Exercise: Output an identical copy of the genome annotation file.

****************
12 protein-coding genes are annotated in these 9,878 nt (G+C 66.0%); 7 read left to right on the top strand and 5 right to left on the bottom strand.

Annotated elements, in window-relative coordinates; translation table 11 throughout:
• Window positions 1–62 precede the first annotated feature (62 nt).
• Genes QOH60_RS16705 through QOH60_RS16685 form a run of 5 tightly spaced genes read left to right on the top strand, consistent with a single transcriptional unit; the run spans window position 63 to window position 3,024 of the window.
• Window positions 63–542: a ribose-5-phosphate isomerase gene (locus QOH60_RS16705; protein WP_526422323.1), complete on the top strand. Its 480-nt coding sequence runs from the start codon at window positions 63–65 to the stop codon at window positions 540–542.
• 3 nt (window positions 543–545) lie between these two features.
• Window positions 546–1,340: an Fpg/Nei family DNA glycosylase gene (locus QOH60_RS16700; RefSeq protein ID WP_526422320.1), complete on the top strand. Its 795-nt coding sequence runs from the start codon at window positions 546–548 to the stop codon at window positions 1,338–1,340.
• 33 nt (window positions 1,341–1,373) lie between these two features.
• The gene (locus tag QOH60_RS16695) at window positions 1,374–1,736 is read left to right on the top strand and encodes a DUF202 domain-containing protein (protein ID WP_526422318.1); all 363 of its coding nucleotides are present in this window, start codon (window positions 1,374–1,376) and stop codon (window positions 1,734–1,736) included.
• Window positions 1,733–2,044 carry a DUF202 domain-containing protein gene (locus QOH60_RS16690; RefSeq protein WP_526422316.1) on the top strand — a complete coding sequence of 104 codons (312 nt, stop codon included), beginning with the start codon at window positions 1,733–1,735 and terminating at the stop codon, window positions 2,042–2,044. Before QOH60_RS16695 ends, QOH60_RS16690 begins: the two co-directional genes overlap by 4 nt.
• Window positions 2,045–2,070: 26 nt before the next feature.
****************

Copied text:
12 protein-coding genes are annotated in these 9,878 nt (G+C 66.0%); 7 read left to right on the top strand and 5 right to left on the bottom strand.

Annotated elements, in window-relative coordinates; translation table 11 throughout:
• Window positions 1–62 precede the first annotated feature (62 nt).
• Genes QOH60_RS16705 through QOH60_RS16685 form a run of 5 tightly spaced genes read left to right on the top strand, consistent with a single transcriptional unit; the run spans window position 63 to window position 3,024 of the window.
• Window positions 63–542: a ribose-5-phosphate isomerase gene (locus QOH60_RS16705; protein WP_526422323.1), complete on the top strand. Its 480-nt coding sequence runs from the start codon at window positions 63–65 to the stop codon at window positions 540–542.
• 3 nt (window positions 543–545) lie between these two features.
• Window positions 546–1,340: an Fpg/Nei family DNA glycosylase gene (locus QOH60_RS16700; RefSeq protein ID WP_526422320.1), complete on the top strand. Its 795-nt coding sequence runs from the start codon at window positions 546–548 to the stop codon at window positions 1,338–1,340.
• 33 nt (window positions 1,341–1,373) lie between these two features.
• The gene (locus tag QOH60_RS16695) at window positions 1,374–1,736 is read left to right on the top strand and encodes a DUF202 domain-containing protein (protein ID WP_526422318.1); all 363 of its coding nucleotides are present in this window, start codon (window positions 1,374–1,376) and stop codon (window positions 1,734–1,736) included.
• Window positions 1,733–2,044 carry a DUF202 domain-containing protein gene (locus QOH60_RS16690; RefSeq protein WP_526422316.1) on the top strand — a complete coding sequence of 104 codons (312 nt, stop codon included), beginning with the start codon at window positions 1,733–1,735 and terminating at the stop codon, window positions 2,042–2,044. Before QOH60_RS16695 ends, QOH60_RS16690 begins: the two co-directional genes overlap by 4 nt.
• Window positions 2,045–2,070: 26 nt before the next feature.